It's time to forget about the playoffs this year for the Blue Jays

Jul 24 2017, 3:30 am


Technically, the Blue Jays were at their very worst this year on April 28th when they were 11 games under .500 with a 6-17 record. They haven’t bottomed out that badly since, but this much is true; this past weekend was the low-water mark of the 2017 Blue Jays season.

In all likelihood, this goes down as the weekend that sunk the Blue Jays. A weekend where the Jays were outscored 23-5, outhit 31-18, blown-out in one game, walked-off in another and were outplayed in the finale.

It’s a little eerie; the Cleveland Indians abruptly eliminated the Blue Jays from the postseason last year. And this past weekend, the Indians displayed that very same dominance against a less-formidable and less-capable 2017 Blue Jays squad.

It wasn’t enough that the Jays were swept by the Indians, the Jays also lost Aaron Sanchez to the disabled list for the fourth time – yes, the fourth time this season, as his blister issues re-emerged again.

I don’t want to say with certainty the Jays are done, but they’ve dug themselves so deep this far into the season, I don’t think they can come back from this. A few weeks ago there were still flickers of hope for this club, after falling even further back, those sparks may be all but extinguished now.

At the end of April, the Blue Jays still had the benefit of time. They were hopeful their star players would soon return to guide the Jays back to .500 and beyond. Nearly three months later, the outlook is bleaker for this team than it’s been all year.

The Jays may have Josh Donaldson, Troy Tulowitzki, J.A. Happ, Francisco Liriano, and Steve Pearce back, but the team hasn’t fared much better with their star players than without them. If anything, these nearly-completely healthy Blue Jays actually look worse.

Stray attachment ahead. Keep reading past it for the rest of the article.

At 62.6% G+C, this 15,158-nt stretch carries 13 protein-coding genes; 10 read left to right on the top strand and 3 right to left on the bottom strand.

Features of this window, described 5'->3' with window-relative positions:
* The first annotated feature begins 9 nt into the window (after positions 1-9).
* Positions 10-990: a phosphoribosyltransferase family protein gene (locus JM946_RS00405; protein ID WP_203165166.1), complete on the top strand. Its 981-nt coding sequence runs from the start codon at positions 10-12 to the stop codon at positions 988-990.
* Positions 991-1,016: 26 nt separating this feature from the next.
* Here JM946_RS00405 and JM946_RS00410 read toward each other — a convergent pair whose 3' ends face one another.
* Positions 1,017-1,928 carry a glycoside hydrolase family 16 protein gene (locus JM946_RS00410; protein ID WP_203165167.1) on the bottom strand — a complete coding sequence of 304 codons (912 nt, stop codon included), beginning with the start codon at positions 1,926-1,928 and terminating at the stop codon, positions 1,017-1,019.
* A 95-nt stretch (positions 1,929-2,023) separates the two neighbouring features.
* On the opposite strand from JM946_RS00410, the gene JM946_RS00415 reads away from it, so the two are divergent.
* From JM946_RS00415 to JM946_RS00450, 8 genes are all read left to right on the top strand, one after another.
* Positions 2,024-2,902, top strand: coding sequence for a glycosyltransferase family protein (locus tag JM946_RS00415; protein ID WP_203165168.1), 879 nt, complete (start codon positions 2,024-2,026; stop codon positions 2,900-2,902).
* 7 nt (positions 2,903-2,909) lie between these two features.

Save for Devon Travis, the starting lineup is completely intact and has been for the past two months. Judging by the Blue Jays’ play as of late, you’d hardly know it.

Josh Donaldson hasn’t been himself since returning from the DL, Jose Bautista is hot and cold, Kevin Pillar turned into a pumpkin and everyone save for Justin Smoak is performing below expectations.

It’s disheartening, to say the least. This is the exact same Toronto Blue Jays team which came “this” close to finally reaching .500 and were within an earshot of a playoff spot. Despite all their early-season struggles, the Jays made up a lot of ground and had a lot of momentum at the end of June.

In the weeks since, it feels like the Blue Jays took a complete nosedive; not only losing games and series, but losing in spectacular fashion. Not only were the Jays constantly blown out by double digit runs, they have scored the fewest runs in the American League this season.

Factor it all in, and it’s no surprise the Blue Jays are in the basement of the American League East. They haven’t consistently played well-rounded baseball for nearly a month now. Meanwhile, teams around the Jays aren’t only playing much better, but they’re getting reinforcements in the form of upgrades from the trade market.

If anything, that means the Jays will invariably be sellers rather than buyers ahead of the July 31st non-waiver trade deadline. They have several players who could be moved, but more than likely, the Jays will be getting back pennies on the dollar for players like Liriano, Bautista and Estrada.

Where do the Blue Jays go from here? By the grace of the Baseball Gods, maybe the Blue Jays miraculously find a way to reach .500 this season. But unfortunately, that’s the loftiest goal this club has now and the postseason is out of the question.

Back at the end of April when the Blue Jays were 11 games under .500, if someone told you the Blue Jays would come within one game or returning to .500, they’d probably look at you like Jose Bautista looks at off-speed pitches.

I suppose it’s important to celebrate life’s little victories; the fact that the Blue Jays aren’t 30 games under .500 by now, that they came incredibly close to slipping into a playoff spot, and they aren’t exactly as bad now as they were at the start of the season.

There may not be many things about the 2017 Toronto Blue Jays to hang your hat on, but that’s probably about it.

See also
Ian HunterIan Hunter

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